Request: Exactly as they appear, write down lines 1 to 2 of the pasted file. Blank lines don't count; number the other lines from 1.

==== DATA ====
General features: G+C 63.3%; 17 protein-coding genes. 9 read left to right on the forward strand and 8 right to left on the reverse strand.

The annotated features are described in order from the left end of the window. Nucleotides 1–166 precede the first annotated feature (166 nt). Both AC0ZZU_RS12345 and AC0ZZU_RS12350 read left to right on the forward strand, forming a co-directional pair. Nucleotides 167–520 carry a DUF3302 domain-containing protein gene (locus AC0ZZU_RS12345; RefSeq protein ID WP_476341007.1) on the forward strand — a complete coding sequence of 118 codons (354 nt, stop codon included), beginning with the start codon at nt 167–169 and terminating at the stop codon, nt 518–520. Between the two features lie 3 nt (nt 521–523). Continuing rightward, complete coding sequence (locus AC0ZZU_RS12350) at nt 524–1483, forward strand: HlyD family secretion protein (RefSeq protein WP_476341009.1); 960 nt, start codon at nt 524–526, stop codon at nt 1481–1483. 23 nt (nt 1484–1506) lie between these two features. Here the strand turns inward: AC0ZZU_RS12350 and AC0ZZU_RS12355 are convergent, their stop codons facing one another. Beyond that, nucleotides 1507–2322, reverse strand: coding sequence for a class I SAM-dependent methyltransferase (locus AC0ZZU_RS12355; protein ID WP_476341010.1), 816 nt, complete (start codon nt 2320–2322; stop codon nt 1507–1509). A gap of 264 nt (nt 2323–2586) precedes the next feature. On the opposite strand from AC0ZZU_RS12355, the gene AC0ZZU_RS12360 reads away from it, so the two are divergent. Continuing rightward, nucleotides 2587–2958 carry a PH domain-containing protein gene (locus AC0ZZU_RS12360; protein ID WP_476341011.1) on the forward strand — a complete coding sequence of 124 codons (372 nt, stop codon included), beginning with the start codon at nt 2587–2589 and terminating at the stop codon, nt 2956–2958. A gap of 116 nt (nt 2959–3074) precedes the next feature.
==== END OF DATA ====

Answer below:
General features: G+C 63.3%; 17 protein-coding genes. 9 read left to right on the forward strand and 8 right to left on the reverse strand.

The annotated features are described in order from the left end of the window. Nucleotides 1–166 precede the first annotated feature (166 nt). Both AC0ZZU_RS12345 and AC0ZZU_RS12350 read left to right on the forward strand, forming a co-directional pair. Nucleotides 167–520 carry a DUF3302 domain-containing protein gene (locus AC0ZZU_RS12345; RefSeq protein ID WP_476341007.1) on the forward strand — a complete coding sequence of 118 codons (354 nt, stop codon included), beginning with the start codon at nt 167–169 and terminating at the stop codon, nt 518–520. Between the two features lie 3 nt (nt 521–523). Continuing rightward, complete coding sequence (locus AC0ZZU_RS12350) at nt 524–1483, forward strand: HlyD family secretion protein (RefSeq protein WP_476341009.1); 960 nt, start codon at nt 524–526, stop codon at nt 1481–1483. 23 nt (nt 1484–1506) lie between these two features. Here the strand turns inward: AC0ZZU_RS12350 and AC0ZZU_RS12355 are convergent, their stop codons facing one another. Beyond that, nucleotides 1507–2322, reverse strand: coding sequence for a class I SAM-dependent methyltransferase (locus AC0ZZU_RS12355; protein ID WP_476341010.1), 816 nt, complete (start codon nt 2320–2322; stop codon nt 1507–1509). A gap of 264 nt (nt 2323–2586) precedes the next feature. On the opposite strand from AC0ZZU_RS12355, the gene AC0ZZU_RS12360 reads away from it, so the two are divergent. Continuing rightward, nucleotides 2587–2958 carry a PH domain-containing protein gene (locus AC0ZZU_RS12360; protein ID WP_476341011.1) on the forward strand — a complete coding sequence of 124 codons (372 nt, stop codon included), beginning with the start codon at nt 2587–2589 and terminating at the stop codon, nt 2956–2958. A gap of 116 nt (nt 2959–3074) precedes the next feature.